9. Nivek Mental Anime,Videogames,Football And Baseball Fan

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    A massive YES on that. And that the religion was popular itself too.
     
  10. John7755 يوحنا Historical Inquiries

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    If you refer to the Christian sections of the Mid East, especially the Syriac and Coptic worlds, these peoples had no or very little martial skills. There was nothing for them to rebel with or wage sectional conflicts with except to wait for an Eastern Roman resurgence, if they even wished that. The Arab rulers pushed these peoples around and considered them to be weak and hence established tributary relations and reception pacts over them (jizya-dhimmi). They also were intensely urban in comparison to some peoples and hence, had less conception of the so-called decentralized rebellion trend many folk tend to develop.

    In the Mid East, peoples who had martial cultures resisted actively Arabo-Islamic rule. Armenian populaces near constantly revolted before allowance of Islamic total rule. Arab Christians who did not convert to Islam sided with the Eastern Empire at various occasions and continued to resist Islamic rule in regions such as Jordan and Palmyra. Mazdakite and other syncretic Iranian religious groups erupted in sectional conflict against Islamic rule. Pagans, Jews and Gnostics who converted to Islam within Iraq transitioned themselves into different sorts of Islamic practice that subverted and ultimately resisted the Islamic caliphal narrative. Muslim converts across the Islamic world embraced forms of the religion that promoted sectionalism to a great degree, something that traditionally Islam did not permit.

    There was massive internal conflicts, certainly and not simply those of a political nature. The Middle Abbasid period was racked with religious conflict, that is intertwined with class, politics, ethnicity and economics.
     
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  11. NolanFoster Hobbes Fan Club

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    Do you have any recommended reading here?
     
  12. Socrates Well-Known Member

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    I think the combination of tax incentives and little religious oppression was huge. Christians didn't learn to hate Muslims and had a vested interest in becoming them.
     
  13. Falecius Well-Known Member

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    All absolutely correct; however, a basic point can be made that Muslim-dominated polities quickly developed and often maintained relatively consistent, established institutional frameworks to deal with internal religious pluralism (within a hierarchy); Christian states before the Modern Era rarely did so to the same extent or for the same duration (although of course Muslim history also has plenty of episodes of violent intolerance).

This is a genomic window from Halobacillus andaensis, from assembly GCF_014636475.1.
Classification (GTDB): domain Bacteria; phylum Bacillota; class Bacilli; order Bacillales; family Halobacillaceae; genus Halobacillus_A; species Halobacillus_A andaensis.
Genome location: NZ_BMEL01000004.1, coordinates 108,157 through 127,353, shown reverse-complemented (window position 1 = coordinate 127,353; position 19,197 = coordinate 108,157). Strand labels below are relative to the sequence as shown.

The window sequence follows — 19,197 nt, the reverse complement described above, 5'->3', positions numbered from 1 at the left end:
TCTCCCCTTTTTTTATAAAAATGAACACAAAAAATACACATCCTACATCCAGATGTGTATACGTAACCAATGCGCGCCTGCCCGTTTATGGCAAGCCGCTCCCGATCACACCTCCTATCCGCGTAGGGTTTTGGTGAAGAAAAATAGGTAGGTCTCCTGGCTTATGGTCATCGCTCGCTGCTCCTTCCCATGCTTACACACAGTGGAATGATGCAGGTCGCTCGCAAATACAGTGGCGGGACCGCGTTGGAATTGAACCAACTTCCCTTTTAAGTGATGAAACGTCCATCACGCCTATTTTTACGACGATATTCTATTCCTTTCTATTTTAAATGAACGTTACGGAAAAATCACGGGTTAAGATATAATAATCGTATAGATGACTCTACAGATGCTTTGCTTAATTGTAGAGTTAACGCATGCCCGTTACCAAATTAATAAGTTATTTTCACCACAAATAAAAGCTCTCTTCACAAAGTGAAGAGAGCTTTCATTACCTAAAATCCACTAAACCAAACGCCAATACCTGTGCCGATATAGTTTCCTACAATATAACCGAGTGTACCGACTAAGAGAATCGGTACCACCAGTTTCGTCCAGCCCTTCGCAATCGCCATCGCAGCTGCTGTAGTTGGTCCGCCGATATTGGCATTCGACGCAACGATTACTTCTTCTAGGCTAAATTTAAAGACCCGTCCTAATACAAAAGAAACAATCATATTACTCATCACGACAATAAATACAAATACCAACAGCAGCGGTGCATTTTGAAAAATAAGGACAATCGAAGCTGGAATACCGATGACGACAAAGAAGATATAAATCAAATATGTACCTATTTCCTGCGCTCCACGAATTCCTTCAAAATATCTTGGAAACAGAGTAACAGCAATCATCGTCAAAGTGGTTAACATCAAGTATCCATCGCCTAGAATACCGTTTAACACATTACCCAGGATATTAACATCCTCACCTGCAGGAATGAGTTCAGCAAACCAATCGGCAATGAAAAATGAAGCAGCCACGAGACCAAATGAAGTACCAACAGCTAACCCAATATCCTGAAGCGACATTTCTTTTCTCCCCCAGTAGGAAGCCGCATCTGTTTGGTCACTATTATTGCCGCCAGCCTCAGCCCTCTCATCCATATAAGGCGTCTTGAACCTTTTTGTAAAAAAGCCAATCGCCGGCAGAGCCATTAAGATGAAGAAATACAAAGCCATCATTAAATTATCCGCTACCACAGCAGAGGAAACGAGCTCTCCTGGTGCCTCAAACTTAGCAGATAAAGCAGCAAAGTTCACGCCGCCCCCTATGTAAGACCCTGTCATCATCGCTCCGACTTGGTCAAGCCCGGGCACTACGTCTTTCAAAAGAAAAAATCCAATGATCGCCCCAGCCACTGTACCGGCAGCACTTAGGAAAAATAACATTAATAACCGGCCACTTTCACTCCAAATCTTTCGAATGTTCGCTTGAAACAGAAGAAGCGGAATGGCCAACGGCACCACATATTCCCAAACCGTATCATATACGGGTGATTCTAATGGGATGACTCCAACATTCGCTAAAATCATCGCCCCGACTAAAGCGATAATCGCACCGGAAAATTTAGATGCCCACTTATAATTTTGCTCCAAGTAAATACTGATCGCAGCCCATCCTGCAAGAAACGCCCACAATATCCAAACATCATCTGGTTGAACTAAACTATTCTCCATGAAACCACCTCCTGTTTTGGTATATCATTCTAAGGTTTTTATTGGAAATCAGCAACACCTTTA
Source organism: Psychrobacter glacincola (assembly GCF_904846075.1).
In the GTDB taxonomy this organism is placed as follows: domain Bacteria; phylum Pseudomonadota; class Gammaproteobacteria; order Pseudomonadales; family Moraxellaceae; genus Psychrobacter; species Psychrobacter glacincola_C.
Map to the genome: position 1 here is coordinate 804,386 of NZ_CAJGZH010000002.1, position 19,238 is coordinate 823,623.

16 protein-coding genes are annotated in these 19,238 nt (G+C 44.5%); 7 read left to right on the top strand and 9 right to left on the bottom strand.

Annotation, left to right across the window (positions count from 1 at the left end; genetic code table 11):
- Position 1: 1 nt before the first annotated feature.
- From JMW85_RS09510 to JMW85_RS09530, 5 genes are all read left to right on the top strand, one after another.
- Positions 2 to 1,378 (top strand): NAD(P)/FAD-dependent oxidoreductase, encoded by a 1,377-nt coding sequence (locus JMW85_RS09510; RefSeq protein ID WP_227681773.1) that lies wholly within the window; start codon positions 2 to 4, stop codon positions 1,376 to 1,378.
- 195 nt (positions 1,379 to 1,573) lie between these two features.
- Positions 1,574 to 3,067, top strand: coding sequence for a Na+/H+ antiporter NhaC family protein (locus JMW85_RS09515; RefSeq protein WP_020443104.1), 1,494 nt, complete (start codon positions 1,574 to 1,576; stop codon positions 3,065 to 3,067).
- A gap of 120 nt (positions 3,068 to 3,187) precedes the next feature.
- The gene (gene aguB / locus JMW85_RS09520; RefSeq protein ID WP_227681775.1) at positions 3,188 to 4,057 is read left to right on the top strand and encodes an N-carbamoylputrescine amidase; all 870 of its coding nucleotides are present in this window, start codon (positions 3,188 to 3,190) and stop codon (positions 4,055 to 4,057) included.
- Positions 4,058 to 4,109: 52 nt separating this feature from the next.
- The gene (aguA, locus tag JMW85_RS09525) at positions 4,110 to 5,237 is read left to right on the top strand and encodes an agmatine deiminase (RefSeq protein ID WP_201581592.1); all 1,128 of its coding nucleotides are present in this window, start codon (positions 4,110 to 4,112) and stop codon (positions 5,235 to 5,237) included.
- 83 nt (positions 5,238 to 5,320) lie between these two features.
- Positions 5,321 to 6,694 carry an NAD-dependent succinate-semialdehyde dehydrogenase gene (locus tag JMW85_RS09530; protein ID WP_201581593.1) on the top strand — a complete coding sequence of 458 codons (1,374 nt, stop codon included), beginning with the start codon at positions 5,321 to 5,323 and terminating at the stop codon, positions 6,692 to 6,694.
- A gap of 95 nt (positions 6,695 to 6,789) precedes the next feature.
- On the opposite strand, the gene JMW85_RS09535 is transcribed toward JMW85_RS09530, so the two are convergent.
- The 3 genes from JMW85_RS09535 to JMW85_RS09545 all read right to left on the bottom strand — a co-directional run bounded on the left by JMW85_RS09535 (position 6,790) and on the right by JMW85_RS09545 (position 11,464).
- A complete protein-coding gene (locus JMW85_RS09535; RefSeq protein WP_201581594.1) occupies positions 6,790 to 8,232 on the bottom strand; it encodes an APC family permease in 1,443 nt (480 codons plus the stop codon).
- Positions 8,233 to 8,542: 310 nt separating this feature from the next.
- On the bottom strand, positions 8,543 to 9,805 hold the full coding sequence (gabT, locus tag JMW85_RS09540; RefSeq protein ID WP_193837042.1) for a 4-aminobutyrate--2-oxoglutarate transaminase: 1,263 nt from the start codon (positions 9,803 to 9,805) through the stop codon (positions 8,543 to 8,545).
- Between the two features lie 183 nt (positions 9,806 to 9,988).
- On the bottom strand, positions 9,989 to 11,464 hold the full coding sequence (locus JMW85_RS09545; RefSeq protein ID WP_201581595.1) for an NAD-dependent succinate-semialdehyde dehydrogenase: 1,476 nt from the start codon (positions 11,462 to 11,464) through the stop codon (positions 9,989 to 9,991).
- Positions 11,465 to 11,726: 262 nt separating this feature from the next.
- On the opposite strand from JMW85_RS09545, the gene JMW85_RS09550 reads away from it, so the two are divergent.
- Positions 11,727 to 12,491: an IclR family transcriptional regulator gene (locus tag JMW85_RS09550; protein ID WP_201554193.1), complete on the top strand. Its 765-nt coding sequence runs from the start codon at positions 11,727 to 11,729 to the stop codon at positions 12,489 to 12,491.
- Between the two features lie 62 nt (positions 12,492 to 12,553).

14. TyranicusMaximus Irrational Statist

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    I wonder how much of a role the Byzantine resettlement of these Arab groups within their domains had in reducing resistance to Islamic rule.
     
  15. Melkart Baal Sur Member

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    Adding my five cents to what John 7755 said about martial cultures and conquered peoples: the same applies to conquerors.
    A key difference between the Byzantines post 1204 and the Ottomans is that the latter had something called Ghazi culture, which gave them a lot more momentum than the Romans. Turkish Anatolia was much less urbanized than Roman Anatolia way almost until the late 19th century, greatly because the turkic folks that rolled in after Manzinkert preferred to keep a nomadic or seminomadic lifestyle that mirrored as much as possible how it was in Central Asia. An integral part of it was their Ghazi warrior culture: turkic nomadic folk, just like the early arabs, shared a passion (or need depending on the perspective) for raiding and plundering. Islam was born within that context and fit their lifestyle almost perfectly. Being a succesful Ghazi carried huge social status for those guys and brought a lot of prosperity to their communities in the form of plunder and slaves.
    The Ottomans love for the institution of ghazw reaches back to the beginnings of their state:

    By early Ottoman times it had become a title of honor and a claim to leadership. In an inscription of 1337 [concerning the building of the Bursa mosque], Orhan, second ruler of the Ottoman line, describes himself as "Sultan, son of the Sultan of the Gazis, Gazi son of Gazi… frontier lord of the horizons." The Ottoman poet Ahmedi, writing ca. 1402, defines gazis as "the instruments of God's religion, a servant of God who cleanses the earth from the filth of polytheism." (Lewis, The Political Language of Islam, pp. 147–148, note 8)

    This meant that a huge chunk of the muslim turkish male population, regardless of social status, had both the means (a horse, bows, weapons) and the motivation (religion/culture) to risk his life and take part in raids that eventually grew up to become all out conquests. The Sultans almost always had huge armies at their dispossal because most of the young men of their vassal tribes were capable to go on campaign without having to worry about any farms "back home", since they were either nomads or seminomads. In the case they weren't nomads, many still enlisted as azaps, dudes who lived on cities yet were almost always ready to jump on whatever raid or campaign the sultan was planning, living mainly on the plunder they got.